Others were cautious about too much flexibility. State standardized testing has brought “significant value in highlighting achievement gaps,” said Bill Jaeger of the Colorado Children’s Campaign. “We’ve had more significant discussions about gaps in the last 10 years than we had in the previous 50 years.”
Teacher Dane Stickney of Strive Prep Charter said, “I really do enjoy having that standardized testing data every year” for insights into his mostly low-income students. “I really worry about going to all-local testing.”
Dan Snowberger, Durango schools superintendent and task force chair, noted, “Rural districts don’t have the resources to devise a local system. There’s a lot of value to a state assessment system.”
Syna Morgan, chief academic officer for the Jeffco schools, said she wasn’t arguing for “all local” testing but that “There’s a feeling of overburden at every level” and that districts need some flexibility. “I’m for balance.” (Morgan previously was system performance officer for the Dougco schools. That district’s board last January passed a resolution urging districts be allowed to opt out of state testing requirements.)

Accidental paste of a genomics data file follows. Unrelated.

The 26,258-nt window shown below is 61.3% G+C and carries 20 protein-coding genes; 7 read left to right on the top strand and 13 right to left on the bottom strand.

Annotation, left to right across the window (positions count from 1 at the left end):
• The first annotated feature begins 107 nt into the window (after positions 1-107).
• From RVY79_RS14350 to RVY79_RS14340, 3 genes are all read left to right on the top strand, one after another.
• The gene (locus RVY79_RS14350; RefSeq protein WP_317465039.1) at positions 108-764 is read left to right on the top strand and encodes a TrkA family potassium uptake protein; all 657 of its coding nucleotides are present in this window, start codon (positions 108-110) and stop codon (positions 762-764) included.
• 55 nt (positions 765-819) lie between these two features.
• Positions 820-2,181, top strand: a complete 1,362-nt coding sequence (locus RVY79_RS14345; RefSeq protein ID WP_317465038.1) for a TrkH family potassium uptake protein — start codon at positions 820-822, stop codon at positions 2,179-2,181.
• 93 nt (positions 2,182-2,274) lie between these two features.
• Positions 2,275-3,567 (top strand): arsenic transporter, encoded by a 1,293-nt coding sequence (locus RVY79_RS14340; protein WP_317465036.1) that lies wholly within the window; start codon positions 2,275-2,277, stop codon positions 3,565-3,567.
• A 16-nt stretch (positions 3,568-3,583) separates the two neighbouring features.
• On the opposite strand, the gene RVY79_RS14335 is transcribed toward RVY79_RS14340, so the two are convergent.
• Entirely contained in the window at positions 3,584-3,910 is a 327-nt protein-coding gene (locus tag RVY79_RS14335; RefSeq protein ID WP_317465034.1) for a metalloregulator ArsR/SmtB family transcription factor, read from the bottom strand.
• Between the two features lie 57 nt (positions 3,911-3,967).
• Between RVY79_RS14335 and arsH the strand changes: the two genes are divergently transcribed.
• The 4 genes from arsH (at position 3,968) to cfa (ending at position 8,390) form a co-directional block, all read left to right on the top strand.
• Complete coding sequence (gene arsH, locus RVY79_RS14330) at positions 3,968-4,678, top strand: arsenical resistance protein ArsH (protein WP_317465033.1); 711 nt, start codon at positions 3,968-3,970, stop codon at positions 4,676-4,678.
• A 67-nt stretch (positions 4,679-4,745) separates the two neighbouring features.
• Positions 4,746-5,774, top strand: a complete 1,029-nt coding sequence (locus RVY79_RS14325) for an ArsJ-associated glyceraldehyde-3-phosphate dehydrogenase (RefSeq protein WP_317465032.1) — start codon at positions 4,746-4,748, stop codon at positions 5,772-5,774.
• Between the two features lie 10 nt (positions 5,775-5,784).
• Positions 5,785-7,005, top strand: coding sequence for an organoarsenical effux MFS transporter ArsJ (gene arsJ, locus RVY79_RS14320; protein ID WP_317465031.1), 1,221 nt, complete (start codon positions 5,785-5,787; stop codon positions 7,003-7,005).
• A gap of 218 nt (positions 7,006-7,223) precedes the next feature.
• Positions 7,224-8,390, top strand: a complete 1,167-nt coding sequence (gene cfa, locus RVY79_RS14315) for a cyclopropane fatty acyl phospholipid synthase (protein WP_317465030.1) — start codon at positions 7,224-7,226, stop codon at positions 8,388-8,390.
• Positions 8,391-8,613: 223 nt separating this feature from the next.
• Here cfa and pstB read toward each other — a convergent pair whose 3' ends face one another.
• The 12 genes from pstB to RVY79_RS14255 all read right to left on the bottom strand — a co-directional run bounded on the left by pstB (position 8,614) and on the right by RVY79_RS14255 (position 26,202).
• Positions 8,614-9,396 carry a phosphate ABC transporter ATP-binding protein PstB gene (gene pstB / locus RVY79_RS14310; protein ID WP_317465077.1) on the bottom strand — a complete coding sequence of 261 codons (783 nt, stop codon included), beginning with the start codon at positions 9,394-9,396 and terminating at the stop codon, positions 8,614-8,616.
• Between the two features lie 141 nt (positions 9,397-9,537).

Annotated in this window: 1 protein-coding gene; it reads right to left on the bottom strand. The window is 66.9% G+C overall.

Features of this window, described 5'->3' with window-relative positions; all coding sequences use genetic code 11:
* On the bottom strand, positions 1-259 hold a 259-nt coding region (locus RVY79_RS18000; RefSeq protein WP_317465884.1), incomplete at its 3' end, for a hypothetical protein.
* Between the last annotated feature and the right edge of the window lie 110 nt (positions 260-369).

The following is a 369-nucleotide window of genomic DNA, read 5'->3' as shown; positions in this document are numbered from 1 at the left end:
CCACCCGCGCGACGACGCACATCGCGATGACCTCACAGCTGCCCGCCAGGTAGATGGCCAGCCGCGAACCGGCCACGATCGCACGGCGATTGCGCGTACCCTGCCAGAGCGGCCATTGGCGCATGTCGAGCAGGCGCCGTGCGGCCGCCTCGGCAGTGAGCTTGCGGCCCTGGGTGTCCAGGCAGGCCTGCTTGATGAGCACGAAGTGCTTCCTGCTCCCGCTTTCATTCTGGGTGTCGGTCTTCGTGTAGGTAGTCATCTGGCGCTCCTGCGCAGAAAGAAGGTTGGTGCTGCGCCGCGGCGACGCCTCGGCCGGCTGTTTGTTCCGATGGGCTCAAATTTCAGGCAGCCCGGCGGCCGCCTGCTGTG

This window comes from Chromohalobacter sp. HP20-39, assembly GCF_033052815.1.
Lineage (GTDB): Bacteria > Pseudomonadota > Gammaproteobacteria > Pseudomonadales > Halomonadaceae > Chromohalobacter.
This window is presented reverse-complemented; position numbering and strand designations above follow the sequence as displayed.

Members also discussed what changes in testing could mean for the Colorado Growth Model, which tracks student academic growth based on multiple years of test results.
“To me growth is the true report card,” said Jay Cerney, principal of the Cherry Creek Academy charter in Englewood.
“Growth is very important,” said Stickney, and Jaeger said, “I’m still in a place where I feel the statewide assessment should measure growth.”
Monday’s comments could be taken as the opening statements in what will be a recurring debate as parent and some district representatives like Morgan urge more testing flexibility while education reform and business members urge caution. Other task force members seem to be somewhere in the middle.
“It’s a critical conversation, and I think it gave everybody a chance to learn a little bit about where we stand,” said Snowberger, summing up. “It’s only the beginning.”
“It is not that people want to radically change the assessments,” said Lisa Escarcega, chief accountability officer for the Aurora schools. “There is a perception that testing has grown and mushroomed to be unmanageable.” What the legislature wants the task force to do, she said, is offer ways “that will bring the system back into balance.”
Task force make-up politely questioned